Separating the Singer from the Song

  • Gowri NanayakkaraEmail author


The recently institutionalised global Performers’ Rights Regime (PRR) aims to improve the economic position of those performers whose work can be audio-recorded and reproduced. Vocalists in Sri Lanka as a significant constituent within the local music industry had hoped that the PRR would make their work more economically secure. This chapter, as a prelude to the discussion on the PRR’s ability to resolve the singers’ concerns, contextualises the Sinhala vocalists’ concerns grounding them on empirical findings, examining them through the traditional intellectual property theories and thereafter positioning them within the concept of ‘belonging’, a nuanced approach to encapsulate the distinctive situation in the Sri Lankan music industry.


Belonging Secure position Lockean theory Economic incentive theory Personality theory 


  1. Abbing, H, Why Are Artists Poor? The Exceptional Economy of the Arts (Amsterdam University Press 2002).Google Scholar
  2. Borghi, M, ‘Copyright and Truth’ (2011) 12 Theoretical Inq. L. 1.Google Scholar
  3. Coombe, Rosemary J, The Cultural Life of Intellectual Properties: Authorship, Appropriation and the Law (Duke University Press 1998).Google Scholar
  4. Cooper, D, Governing Out of Order: Space, Law and the Politics of Belonging (Rivers Oram Press 1988).Google Scholar
  5. Drahos, Peter, A Philosophy of Intellectual Property (Dartmouth Publishing 1996).Google Scholar
  6. Fisher, William W, ‘Theories of Intellectual Property’ in Stephen R Munzer (eds), New Essays in the Legal and Political Theory of Property (Cambridge University Press 2001) 181.Google Scholar
  7. Frith, Simon, ‘Music and Identity’ in Stuart Hall and Paul Du Gay (eds), Questions of Cultural Identity (Sage 1996) 110.Google Scholar
  8. Frith, Simon, ‘Popular Music Policy and the Articulation of Regional Identities’ in Paul Rutten (eds), Music, Culture and Society in Europe (1996),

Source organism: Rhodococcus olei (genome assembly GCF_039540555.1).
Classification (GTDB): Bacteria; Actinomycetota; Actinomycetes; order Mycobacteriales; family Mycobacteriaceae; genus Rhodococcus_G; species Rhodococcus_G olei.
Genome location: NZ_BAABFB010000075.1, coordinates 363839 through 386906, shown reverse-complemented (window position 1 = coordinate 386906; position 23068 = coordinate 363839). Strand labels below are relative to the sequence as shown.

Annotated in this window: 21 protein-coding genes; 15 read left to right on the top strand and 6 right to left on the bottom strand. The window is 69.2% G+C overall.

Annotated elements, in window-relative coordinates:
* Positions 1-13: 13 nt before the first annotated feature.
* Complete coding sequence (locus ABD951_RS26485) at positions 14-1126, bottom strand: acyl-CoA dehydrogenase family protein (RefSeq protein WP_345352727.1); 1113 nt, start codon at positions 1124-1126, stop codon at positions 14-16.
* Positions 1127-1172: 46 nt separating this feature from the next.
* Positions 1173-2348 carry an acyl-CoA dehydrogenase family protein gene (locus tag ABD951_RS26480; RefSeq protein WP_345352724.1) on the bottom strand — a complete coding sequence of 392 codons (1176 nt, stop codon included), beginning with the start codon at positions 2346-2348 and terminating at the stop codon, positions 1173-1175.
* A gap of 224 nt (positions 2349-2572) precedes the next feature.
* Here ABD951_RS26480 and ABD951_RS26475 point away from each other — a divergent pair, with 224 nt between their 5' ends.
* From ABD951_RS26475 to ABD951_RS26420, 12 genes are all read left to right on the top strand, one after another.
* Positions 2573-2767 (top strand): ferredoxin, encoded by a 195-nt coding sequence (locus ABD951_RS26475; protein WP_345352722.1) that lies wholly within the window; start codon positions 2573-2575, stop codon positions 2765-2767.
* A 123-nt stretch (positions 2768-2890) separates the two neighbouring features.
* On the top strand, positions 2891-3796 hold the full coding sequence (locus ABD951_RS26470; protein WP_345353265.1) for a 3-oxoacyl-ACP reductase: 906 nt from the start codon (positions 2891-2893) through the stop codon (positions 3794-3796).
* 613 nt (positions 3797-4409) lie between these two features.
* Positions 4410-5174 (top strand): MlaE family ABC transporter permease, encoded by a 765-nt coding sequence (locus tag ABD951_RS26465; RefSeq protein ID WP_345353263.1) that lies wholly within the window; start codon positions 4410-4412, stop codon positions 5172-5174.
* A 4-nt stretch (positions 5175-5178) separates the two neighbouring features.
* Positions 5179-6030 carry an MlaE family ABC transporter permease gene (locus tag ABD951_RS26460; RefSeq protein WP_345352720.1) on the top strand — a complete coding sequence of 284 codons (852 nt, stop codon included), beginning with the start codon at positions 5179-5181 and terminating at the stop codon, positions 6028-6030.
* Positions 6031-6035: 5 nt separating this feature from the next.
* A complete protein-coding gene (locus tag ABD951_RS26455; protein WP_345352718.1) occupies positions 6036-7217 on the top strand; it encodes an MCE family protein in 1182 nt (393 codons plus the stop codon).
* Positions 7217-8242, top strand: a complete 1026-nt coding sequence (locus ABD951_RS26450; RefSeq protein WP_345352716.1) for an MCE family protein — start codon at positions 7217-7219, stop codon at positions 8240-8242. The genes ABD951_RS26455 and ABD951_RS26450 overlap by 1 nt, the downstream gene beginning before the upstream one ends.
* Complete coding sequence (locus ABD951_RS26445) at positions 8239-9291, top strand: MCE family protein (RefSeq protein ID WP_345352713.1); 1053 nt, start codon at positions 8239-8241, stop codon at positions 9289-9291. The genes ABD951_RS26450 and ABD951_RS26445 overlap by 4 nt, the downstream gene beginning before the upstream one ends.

9. Gordon, Wendy J, ‘A Property Right in Self-Expression: Equality and Individualism in the Natural Law of Intellectual Property’ (1992) 102 Yale Law Journal 1533.Google Scholar
  10. Hadfield, Gillian K, ‘The Economics of Copyright: An Historical Perspective’ in R Towse and R Holzhauer (eds), The Economics of Intellectual Property Vol. 1 (Edward Elgar 2002) 133.Google Scholar
  11. Kant, I, ‘The Metaphysics of Morals, Doctrine of Rights’ 8 Werkausgabe Immanuel Kant 404.Google Scholar
  12. Keenan, S, Subversive Property: Law and the Production of Spaces of Belonging (Routledge 2014).Google Scholar
  13. Landes, W, and Posner, R, ‘An Economic Analysis of Copyright Law’ (1989) 18 Journal of Legal Studies 325.Google Scholar
  14. Locke, J, Of Civil Government: Two Treatises (J. M. Dent & Sons 1936).Google Scholar
  15. May, Christopher, and Sell, Susan K, Intellectual Property Rights: A Critical History (Lynne Rienners Publishers 2006).Google Scholar
  16. McPherson, C B, The Political Theory of Possessive Individualism: Hobbes to Locke (Oxford University Press 1962).Google Scholar
  17. Nanayakkara, G, ‘Promise and Perils of Sri Lankan Performers’ Rights: The Royalty Collection in Music’ (2017) 23(1) European Journal of Current Legal Issues.Google Scholar
  18. Netanel, Neil, ‘Alienability Restrictions and the Enhancement of Author Autonomy in United States and Continental Copyright Law’ (1994) 12 Cardozo Arts and Entertainment Law Journal 1.Google Scholar
  19. Radin, Margaret Jane, ‘Property and Personhood’ (1981–1982) 34 Stanford Law Review 957.Google Scholar
  20. Slobin, Mark, Subculture Sounds: Micromusic of the West (Wesleyan University Press 1993).Google Scholar
  21. Throsby, D, ‘Artists as Workers’ in R Towse (ed), Cultural Economics (Edward Elgar 1997) 261.Google Scholar
  22. Throsby, D, Economics and Culture (Cambridge University Press 2001).Google Scholar
  23. Towse, R, ‘Partly for the Money: Rewards and Incentives to Artists’ (2001) 54(2/3) Kyklos 473.Google Scholar
  24. Towse, R, ‘Copyright and Artists: A View from Cultural Economics’ (2006) 20(4) Journal of Economic Surveys 567.CrossRefGoogle Scholar
  25. WIPO Performances and Phonograms Treaty (1996).Google Scholar

Copyright information

© The Author(s) 2019

Authors and Affiliations

  1. 1.School of LawCanterbury Christ Church UniversityCanterburyUK

Personalised recommendations